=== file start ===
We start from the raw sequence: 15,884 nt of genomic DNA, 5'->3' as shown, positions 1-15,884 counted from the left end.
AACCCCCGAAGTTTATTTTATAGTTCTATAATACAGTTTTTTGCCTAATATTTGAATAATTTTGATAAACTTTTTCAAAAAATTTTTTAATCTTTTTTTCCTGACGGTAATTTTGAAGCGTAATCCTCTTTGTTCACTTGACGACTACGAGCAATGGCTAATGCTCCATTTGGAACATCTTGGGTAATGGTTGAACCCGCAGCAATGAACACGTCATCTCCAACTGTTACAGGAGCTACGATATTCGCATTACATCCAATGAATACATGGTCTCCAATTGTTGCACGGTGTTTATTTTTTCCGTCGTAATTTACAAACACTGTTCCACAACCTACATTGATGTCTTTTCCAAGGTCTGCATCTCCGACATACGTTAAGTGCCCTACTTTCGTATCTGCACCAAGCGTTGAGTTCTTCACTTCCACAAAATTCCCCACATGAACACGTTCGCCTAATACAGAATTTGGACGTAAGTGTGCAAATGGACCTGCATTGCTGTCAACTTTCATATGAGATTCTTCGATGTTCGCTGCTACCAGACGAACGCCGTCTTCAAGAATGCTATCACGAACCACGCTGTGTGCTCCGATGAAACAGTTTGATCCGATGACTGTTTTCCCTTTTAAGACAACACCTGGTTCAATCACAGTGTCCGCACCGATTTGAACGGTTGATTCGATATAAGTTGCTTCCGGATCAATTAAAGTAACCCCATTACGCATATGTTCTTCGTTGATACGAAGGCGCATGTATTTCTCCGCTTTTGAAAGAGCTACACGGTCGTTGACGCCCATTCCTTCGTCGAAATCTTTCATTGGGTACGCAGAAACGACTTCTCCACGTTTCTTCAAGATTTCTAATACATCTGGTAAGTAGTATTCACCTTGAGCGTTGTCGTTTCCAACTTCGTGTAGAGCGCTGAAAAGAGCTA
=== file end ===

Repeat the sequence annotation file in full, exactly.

We start from the raw sequence: 15,884 nt of genomic DNA, 5'->3' as shown, positions 1-15,884 counted from the left end.
AACCCCCGAAGTTTATTTTATAGTTCTATAATACAGTTTTTTGCCTAATATTTGAATAATTTTGATAAACTTTTTCAAAAAATTTTTTAATCTTTTTTTCCTGACGGTAATTTTGAAGCGTAATCCTCTTTGTTCACTTGACGACTACGAGCAATGGCTAATGCTCCATTTGGAACATCTTGGGTAATGGTTGAACCCGCAGCAATGAACACGTCATCTCCAACTGTTACAGGAGCTACGATATTCGCATTACATCCAATGAATACATGGTCTCCAATTGTTGCACGGTGTTTATTTTTTCCGTCGTAATTTACAAACACTGTTCCACAACCTACATTGATGTCTTTTCCAAGGTCTGCATCTCCGACATACGTTAAGTGCCCTACTTTCGTATCTGCACCAAGCGTTGAGTTCTTCACTTCCACAAAATTCCCCACATGAACACGTTCGCCTAATACAGAATTTGGACGTAAGTGTGCAAATGGACCTGCATTGCTGTCAACTTTCATATGAGATTCTTCGATGTTCGCTGCTACCAGACGAACGCCGTCTTCAAGAATGCTATCACGAACCACGCTGTGTGCTCCGATGAAACAGTTTGATCCGATGACTGTTTTCCCTTTTAAGACAACACCTGGTTCAATCACAGTGTCCGCACCGATTTGAACGGTTGATTCGATATAAGTTGCTTCCGGATCAATTAAAGTAACCCCATTACGCATATGTTCTTCGTTGATACGAAGGCGCATGTATTTCTCCGCTTTTGAAAGAGCTACACGGTCGTTGACGCCCATTCCTTCGTCGAAATCTTTCATTGGGTACGCAGAAACGACTTCTCCACGTTTCTTCAAGATTTCTAATACATCTGGTAAGTAGTATTCACCTTGAGCGTTGTCGTTTCCAACTTCGTGTAGAGCGCTGAAAAGAGCTA